Dave
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Old 03-02-2019   #6
 
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Henderson, Nevada
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Originally Posted by davbaker View Post
Quote:
Originally Posted by DidNotWinLottery View Post
I think you hit it all on the head. No one wants to die, but why not die doing something you love. And its a risk we all take.
I couldn't agree more. I can only hope that when I am in my 70s I am planning my own trips, rowing my own boat, and who knows flying into remote rivers in AK. These guys would have been safer paying $10 K each flying into a backcountry fishing lodge, but you cannot put a cash value on backcountry adventures.

After reading the article, I couldn't help going into SWR mode and analyze problematic decisions that were made, then realizing I have done many of the same things, usually when fishing: boating with waders, not wearing my PFD (though I don't know whether they were or not), and most importantly, not having the nuts to cancel a trip you have been planning for months when it is clear conditions are not safe.

I thought it was telling in the article when one of the guys was thinking "we have no business on this river". We have all been there, whether it is boating, backcountry skiing, climbing. Often these trips turn out to be the most epic adventures, but I imagine many accidents/ deaths occur when we just can't bring ourselves to halt a trip in its tracks after so much planning, dreaming, or speak up if you have your doubts. Can you imagine - not only the months of planning, coordination, cash, then finding yourselves on the banks of a river that looks absolutely unsafe? It would be hard enough to unpack, load your truck and go home but imagine if you flew in and had to get on the sat phone and call off the trip. I hate to say it but I probably would have launched as well.

On my next trip, I will take the time to remind everyone, regardless of age or experience to speak up when there are safety concerns.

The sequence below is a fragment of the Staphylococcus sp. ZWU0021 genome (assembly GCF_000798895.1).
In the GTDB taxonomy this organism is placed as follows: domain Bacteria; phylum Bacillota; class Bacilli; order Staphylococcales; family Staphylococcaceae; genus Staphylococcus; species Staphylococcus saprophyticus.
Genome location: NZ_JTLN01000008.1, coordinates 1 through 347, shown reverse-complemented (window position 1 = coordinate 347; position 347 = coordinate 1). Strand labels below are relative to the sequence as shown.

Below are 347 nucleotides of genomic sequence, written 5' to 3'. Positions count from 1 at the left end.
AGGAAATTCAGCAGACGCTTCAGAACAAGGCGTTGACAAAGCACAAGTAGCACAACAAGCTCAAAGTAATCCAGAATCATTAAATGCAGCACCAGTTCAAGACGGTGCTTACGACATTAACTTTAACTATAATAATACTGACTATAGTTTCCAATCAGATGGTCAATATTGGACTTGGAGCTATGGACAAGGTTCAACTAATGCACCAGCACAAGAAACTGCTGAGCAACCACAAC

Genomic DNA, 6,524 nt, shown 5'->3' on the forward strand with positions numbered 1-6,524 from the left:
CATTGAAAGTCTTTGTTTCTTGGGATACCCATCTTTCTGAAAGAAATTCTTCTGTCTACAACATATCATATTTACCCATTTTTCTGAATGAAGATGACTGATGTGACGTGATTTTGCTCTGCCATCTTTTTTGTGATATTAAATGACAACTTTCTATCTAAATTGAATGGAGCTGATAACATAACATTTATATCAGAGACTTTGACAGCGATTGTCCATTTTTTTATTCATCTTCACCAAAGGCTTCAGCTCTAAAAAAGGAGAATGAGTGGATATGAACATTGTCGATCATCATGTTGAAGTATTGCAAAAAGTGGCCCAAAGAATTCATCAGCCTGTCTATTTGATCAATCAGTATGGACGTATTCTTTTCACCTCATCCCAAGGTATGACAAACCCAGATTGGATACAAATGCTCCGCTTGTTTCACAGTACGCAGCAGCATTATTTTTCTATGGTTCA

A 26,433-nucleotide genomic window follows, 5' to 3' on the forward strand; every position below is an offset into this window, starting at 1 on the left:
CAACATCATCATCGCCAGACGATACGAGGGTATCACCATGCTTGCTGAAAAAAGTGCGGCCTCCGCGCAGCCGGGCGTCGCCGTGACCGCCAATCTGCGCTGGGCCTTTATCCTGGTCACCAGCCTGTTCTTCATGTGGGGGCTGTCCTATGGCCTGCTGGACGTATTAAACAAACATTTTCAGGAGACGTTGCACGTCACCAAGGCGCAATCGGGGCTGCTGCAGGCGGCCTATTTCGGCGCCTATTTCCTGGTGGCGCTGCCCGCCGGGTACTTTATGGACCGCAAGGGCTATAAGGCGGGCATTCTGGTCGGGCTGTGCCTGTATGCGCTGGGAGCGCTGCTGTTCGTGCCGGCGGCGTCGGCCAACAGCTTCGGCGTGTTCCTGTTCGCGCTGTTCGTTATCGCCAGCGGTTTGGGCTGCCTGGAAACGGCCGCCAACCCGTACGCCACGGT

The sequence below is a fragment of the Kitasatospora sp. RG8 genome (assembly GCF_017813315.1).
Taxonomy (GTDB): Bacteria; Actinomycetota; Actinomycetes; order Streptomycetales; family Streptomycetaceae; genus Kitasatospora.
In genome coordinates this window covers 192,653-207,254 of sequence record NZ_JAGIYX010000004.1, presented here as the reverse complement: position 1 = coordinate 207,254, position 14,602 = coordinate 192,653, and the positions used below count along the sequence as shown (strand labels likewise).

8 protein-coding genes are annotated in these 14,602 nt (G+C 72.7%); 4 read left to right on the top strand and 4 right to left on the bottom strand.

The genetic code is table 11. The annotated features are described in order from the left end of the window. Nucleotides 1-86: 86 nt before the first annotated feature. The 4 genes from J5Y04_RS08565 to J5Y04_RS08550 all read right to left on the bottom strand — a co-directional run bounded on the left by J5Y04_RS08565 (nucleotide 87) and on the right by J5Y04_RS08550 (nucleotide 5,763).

Dave
I agree. I was talking about this with my wife this morning and like you said mistakes were mad, I've made them too. It's a good reminder for all us coming up on a big water year. Know your limits and boat within them. Sad story but I would much rather die like that than in a hospital or nursing home sick.
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Old 03-03-2019   #7
CBrow
 
Norwood, Colorado
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I have never run American Creek. But as a long time river guide and resident of Alaska, I knew about it and have wanted to run it for many years. However, it did have a reputation and there have been numerous accidents and several fatalities there over the years. Unfortunately many folks who travel to Alaska to float rivers do so with the mind set of a fisherman and not as a whitewater river runner. American creek is most definitely a white water river that happens to have good fishing as well. Like many rivers in Alaska log jams and sweepers are a major problem and unusually high water events happen on a regular basis due to rain or melting glaciers. I am not going to criticize or pass judgment on these guys and it is indeed a very sad outcome. My condolences go out to the family and friends of the deceased. Over the years as more people go to Alaska to run rivers, these stories are becoming more common. They just don't always end this badly.